Hunt at this time was employed by the aforementioned CIA front, Mullen and Associates, then run by Washington attorney Robert Bennett.
"We discussed Dr. Gunn's suggestion of the use of an automobile to hit Mr. Anderson's automobile when it was in a turn in the circle, up near Chevy Chase. There is a way ... known by the CIA that if you hit a car at just the right speed and angle, it will ... burn and kill the occupant. ... But what I suggested is we just kill him. And they both agreed that would be the way to go about it, and the task would be assigned to Cuban assets."'
Hunt's employer, the Mullen agency, had a long history of participation in political killings. Rolling Stone reported on May 20, 1976,
Liddy's deposition in the Hunt suit exposed a death squad in the executive branch:
Were these the same "high caliber individuals" who killed gossip columnist Dorothy Kilgallen, the only reporter to interview Jack Ruby? She was one of the very few reporters in the country to question the Warren Commission's findings, told friends in the entertainment industry that she was going to "bust the Kennedy assassination wide open." But she never had the opportunity. She abruptly died of acute barbiturate and alcohol poisoning -- the New York medical examiner could not say whether Kilgallen died accidentally or was murdered -- on November 8, 1965. Mary Branum, one of Kilgallen's editors, received a telephone call several hours prior to the discovery of the body. The anonymous caller informed Branum that the columnist had been "murdered" 
Indisputably, she had. This was the conclusion of a forensic chemist who reported to Dr. Charles Umberger at the New York City Medical Examiner's office -- and was told to keep the chemical analysis under wraps -- in 1978. The chemist ran an analysis of the glass Kilgallen had been drinking from when she died, using forensic techniques that did not exist in 1965. The tests turned up traces of Nembutol on the glass ... but Nembutol was not found in her blood. The blood analysis revealed a lethal cocktail of drugs, three from the fastest-acting groups of barbiturates: secobarbitol, amobarbital and phentobarbital.  None of these drugs were detected on the glass.
The CIA had assembled a concordia of lethal methods. On April 2, 1979, the Washington Post reported that the Agency had experimented with exotic poisons that left the subject in a condition that would indicate natural causes to an unsuspecting coroner. The project began with an anonymous, undated memo on assassination by "natural causes." "Knock off key people," the heavily censored document specified, "how [to] knock off key guys ... natural causes ..."
And then there's a declassified memo from a CIA consultant to an official of the agency discussing clandestine methods for killing us softly.
1. bodies left with no hope if the cause of death being determined by the most complete autopsy and chemical examinations.
2. bodies left in such circumstances as to simulate accidental death.
3. bodies left in such circumstances as to simulate suicidal death.
4. bodies left with residue that simulate those caused by natural diseases. 
Kilgallen was not the only whistle-blower dispatched in the aftermath of the Kennedy assassination. In January, 1968, Ramparts magazine reported on the death of Gerrett Underhill, a staffer at the Army's Military Intelligence Service and advisor to the Agency.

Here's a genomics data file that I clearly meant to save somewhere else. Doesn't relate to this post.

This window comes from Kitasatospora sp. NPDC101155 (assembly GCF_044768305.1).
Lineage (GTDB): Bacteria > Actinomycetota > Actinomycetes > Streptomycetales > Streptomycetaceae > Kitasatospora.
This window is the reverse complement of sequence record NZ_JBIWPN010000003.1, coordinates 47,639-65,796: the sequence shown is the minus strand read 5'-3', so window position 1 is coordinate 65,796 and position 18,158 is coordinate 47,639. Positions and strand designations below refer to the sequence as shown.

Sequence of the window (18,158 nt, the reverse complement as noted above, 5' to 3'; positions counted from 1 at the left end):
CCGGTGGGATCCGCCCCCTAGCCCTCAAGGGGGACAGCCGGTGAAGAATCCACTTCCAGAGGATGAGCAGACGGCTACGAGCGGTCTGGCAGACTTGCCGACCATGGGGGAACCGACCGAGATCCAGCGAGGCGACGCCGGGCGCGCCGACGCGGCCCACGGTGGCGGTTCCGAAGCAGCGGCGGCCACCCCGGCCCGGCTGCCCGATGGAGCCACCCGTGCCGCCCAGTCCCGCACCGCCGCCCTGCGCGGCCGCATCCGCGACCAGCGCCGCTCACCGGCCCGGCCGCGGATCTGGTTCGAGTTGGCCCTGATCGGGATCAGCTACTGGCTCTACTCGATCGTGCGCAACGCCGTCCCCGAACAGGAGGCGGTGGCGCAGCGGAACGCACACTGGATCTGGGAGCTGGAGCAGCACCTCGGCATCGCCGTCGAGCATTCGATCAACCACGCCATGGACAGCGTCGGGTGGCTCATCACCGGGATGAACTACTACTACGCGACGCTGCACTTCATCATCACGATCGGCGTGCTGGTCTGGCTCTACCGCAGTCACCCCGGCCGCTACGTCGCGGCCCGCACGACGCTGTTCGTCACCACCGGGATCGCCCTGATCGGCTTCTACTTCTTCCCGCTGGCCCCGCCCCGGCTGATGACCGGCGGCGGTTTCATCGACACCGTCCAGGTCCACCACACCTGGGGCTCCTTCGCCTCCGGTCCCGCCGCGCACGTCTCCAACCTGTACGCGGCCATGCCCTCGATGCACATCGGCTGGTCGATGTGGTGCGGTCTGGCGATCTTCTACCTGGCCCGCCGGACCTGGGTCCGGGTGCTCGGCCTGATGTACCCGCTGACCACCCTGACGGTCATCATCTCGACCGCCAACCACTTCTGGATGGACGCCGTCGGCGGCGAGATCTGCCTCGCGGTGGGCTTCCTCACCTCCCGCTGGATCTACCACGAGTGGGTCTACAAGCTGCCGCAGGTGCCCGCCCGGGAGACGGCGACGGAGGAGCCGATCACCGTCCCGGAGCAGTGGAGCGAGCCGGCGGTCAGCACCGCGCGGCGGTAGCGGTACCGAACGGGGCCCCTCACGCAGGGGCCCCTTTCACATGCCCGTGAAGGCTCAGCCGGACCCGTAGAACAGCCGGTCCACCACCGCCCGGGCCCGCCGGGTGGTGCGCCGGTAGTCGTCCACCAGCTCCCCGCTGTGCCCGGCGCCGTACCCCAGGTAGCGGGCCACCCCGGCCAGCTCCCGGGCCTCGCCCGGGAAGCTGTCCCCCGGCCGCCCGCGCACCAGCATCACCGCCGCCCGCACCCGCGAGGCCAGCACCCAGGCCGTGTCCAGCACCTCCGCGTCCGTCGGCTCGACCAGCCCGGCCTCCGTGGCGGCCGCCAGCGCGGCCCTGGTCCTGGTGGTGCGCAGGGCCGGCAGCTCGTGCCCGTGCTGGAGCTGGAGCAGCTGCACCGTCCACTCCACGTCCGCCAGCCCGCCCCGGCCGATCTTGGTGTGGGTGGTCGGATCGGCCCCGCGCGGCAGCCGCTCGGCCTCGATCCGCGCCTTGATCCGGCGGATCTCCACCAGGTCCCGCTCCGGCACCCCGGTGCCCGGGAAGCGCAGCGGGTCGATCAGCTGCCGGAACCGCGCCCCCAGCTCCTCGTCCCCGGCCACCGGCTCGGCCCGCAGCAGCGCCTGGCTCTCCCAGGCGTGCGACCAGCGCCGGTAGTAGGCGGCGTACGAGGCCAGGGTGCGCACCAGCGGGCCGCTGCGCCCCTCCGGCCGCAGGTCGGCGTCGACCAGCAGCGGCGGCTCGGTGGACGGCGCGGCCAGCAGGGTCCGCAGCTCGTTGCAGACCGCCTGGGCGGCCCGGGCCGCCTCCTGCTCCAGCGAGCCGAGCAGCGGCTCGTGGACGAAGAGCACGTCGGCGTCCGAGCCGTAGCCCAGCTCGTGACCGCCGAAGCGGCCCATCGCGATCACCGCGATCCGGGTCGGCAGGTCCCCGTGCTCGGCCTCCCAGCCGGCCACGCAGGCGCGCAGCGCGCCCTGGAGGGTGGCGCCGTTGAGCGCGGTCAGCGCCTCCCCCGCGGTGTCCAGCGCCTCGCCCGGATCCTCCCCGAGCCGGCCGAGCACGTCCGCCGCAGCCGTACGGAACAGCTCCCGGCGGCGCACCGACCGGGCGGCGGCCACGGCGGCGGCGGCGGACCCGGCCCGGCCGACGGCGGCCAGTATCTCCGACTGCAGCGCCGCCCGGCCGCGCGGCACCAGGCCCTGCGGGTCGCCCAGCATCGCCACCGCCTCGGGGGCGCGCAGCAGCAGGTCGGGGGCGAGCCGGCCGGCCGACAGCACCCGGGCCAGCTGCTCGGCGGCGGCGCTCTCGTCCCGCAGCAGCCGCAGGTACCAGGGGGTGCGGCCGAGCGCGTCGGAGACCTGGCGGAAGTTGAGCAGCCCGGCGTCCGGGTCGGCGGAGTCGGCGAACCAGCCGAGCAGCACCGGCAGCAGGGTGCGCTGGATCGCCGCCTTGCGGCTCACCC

A few months later, "Underhill was found dead of a bullet wound in the head."
Some of the same "high-caliber individuals" behind the murders of Kilgallen and Underhill turned up yet again in the shooting of George Wallace, the fiercely segregationist Democratic governor of Alabama who vied with Richard Nixon for the presidency in 1972.
Wallace was campaigning at a shopping center in Laurel, Maryland, an appearance that drew a crowd of some 2,000 supporters. Two critical primaries were a couple of days off and the polls predicted that Wallace would take Michigan and Maryland by a landslide. If he survived the primaries, there was every chance that he could walk away with a sizable share of conservative votes that otherwise would have gone to Nixon.
Wallace was therefore perceived as a threat.
"Remember one thing," Wallace exhorted all in his last campaign speech, "there's not a dime's difference between Nixon and McGovern, or Nixon and Humphrey. It's up to you to send them a message in Washington, a message they won't forget!"
But it was Wallace who received the message when, after stepping down from the podium, a short, plump, grinning 21- year old man in sunglasses pushed through the crowd.
"Hey, George. Over here!" Governor Wallace turned toward the voice of a grinning Arthur Bremer, an unemployed busboy from Milwaukee, who produced a snub-nosed .38 caliber revolver and fired four rounds into the candidate from Alabama. Three of the governor's entourage were also wounded before the gun was pried from Bremer's hand.
Wallace survived but spent the remainder of his life in a wheelchair, his legs paralyzed. He took potent anti-depressants for years after the shooting.
Bremer was summarily convicted on four counts of assault with intent to kill and was led away to serve a 53-year prison sentence. It was quickly determined that he had acted alone. Subsequent events suggest otherwise.
A few minutes after the shots were fired, Nixon aide Charles Colson directed E. Howard Hunt to fly to Milwaukee, break into Bremer's apartment and recover all "embarrassing evidence," according to Woodward and Bernstein in All the Presidents Men.
Gore Vidal, novelist and literary critic, opined that Hunt actually penned Bremer's diaries. Wallace himself stated openly, "my attempted assassination was part of a conspiracy."